Maxima is one of our favourite monofilament fishing line manufacturers. We use its mono extensively for its stiffness and abrasion resistance in constructing our own monofilament fly fishing leaders. Now the German giant is offering a fluoro line that promises extraordinary castability and UV protection. We are yet to try it, but are optimistic about this being a good line based on Maxima’s track record. Some users report issue with excessive “memory” making spooling it difficult (that’s not uncommon) but we use fluorocarbon for leaders only so it’s not an issue for us.
This is another trusted Japanese brand that is really good quality – high strength and abrasion resistance. We have friends that love it and have used it ourselves. Yo-Zuri offers a special pink fluoro fishing line that boosts above-water line visibility for the angler to aid bite detection, but remains invisible under the water.
Fluorocarbon Line Buyers’ Guide
Fluorocarbon fishing line has two advantages over monofilament line – for a given pound test it is marginally thinner than mono. It is also, as discussed, under the water. This gives fluoro a clear advantage in stealth based fishing situations where you are targeting a wary species potentially in hard fished waters. Going down a line size or so and going fluoro often means the difference between a great day and blanking.
Fluorocarbon fishing line is denser than mono, which tends to float or suspend in the water column. Fluoro sinks – for this reason it is a good choice for presentations where you want your lure or fly to sink naturally (it always looks better if it is not being pulled back to the surface by the bouyancy of the fishing line).
The high density of fluoro means that it is not the best choice where you need the line to float, such as in dry fly fishing when you want the leader and tippet to float so it doesn’t pull the fly under.
Flexibility and knot strength
Flexibility is not one of fluorocarbon fishing line’s strengths. Even the best fluoro is stiffer than mono line and more difficult to handle when you are tying knots. Care needs to be taken when tying knots in fluoro to make sure they are solid. There’s nothing like losing a great fish to a bad knot, so pay extra attention to how your knot looks when you have cinched it up and make sure it will give you good knot strength. And always lubricate it before hand. For some guidance on tying solid knots in fluoro and mono lines, check out our YouTube knot tying playlist and our essential guide to the only 7 knots you need to know in fishing.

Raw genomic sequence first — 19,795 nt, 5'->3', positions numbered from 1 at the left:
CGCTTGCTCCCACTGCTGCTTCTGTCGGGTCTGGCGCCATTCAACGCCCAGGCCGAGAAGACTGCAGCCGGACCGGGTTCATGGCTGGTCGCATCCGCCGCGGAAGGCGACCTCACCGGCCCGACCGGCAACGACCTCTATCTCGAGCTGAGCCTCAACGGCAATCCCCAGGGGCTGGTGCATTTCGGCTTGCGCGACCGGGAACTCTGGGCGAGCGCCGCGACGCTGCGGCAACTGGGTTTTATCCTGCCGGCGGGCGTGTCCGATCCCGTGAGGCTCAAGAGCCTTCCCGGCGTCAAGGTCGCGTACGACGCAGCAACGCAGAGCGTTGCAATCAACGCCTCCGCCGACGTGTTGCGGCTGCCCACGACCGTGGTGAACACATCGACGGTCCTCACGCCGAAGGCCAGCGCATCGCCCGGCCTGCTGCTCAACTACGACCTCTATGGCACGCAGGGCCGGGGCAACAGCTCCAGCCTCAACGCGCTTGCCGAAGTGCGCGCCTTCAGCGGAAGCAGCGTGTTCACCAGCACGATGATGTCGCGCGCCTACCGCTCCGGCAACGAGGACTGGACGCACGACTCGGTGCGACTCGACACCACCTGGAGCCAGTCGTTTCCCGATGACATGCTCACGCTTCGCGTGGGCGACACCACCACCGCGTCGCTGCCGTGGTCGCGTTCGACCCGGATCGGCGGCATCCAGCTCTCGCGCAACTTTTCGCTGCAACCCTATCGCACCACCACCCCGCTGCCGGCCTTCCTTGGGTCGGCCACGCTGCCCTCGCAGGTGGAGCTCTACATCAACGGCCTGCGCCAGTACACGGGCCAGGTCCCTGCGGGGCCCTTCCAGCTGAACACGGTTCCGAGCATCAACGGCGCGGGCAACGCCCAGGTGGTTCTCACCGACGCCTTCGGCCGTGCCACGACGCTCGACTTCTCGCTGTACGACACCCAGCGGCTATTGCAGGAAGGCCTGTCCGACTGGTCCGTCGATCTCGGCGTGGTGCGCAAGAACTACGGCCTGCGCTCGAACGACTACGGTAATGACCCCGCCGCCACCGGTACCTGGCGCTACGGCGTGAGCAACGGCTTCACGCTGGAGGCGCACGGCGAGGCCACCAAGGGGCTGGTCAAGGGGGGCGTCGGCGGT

Fluoro is definitely better when it comes to abrasion resistance than even hard mono lines such as Maxima. That makes it a great choice when fishing around jetties, rocks, oyster racks, coral outcrops – anywhere where you expect the line to rub against structure when a fish is hooked.
With the extra stiffness of fluoro comes problems with line memory. Fluoro does tend to have more “memory” than mono line. By memory we mean where the line is left on a tight spool, it retains those loops when you take it off the spool by casting it. These loops are then prone to tangles and compromising your casting distance.
The fluorocarbon lines mentioned here are selected for their lack of memory. They may not match mono lines for this, but they all offer great performance in the category for lack of memory.
Fluoro is expensive – there’s no getting away from that. It is considerably more costly per yard than all mono lines. For that reason, many anglers use it as a leader material coupled with braided or mono line. That way they get the invisibility of fluoro where they need it as well as the abrasion resistance, but the main is a more suppled and easy casting line – mono or braid.
This is also more cost effective as you aren’t going through hundreds of yards of fluoro that you would need to join line to your reel and spool up.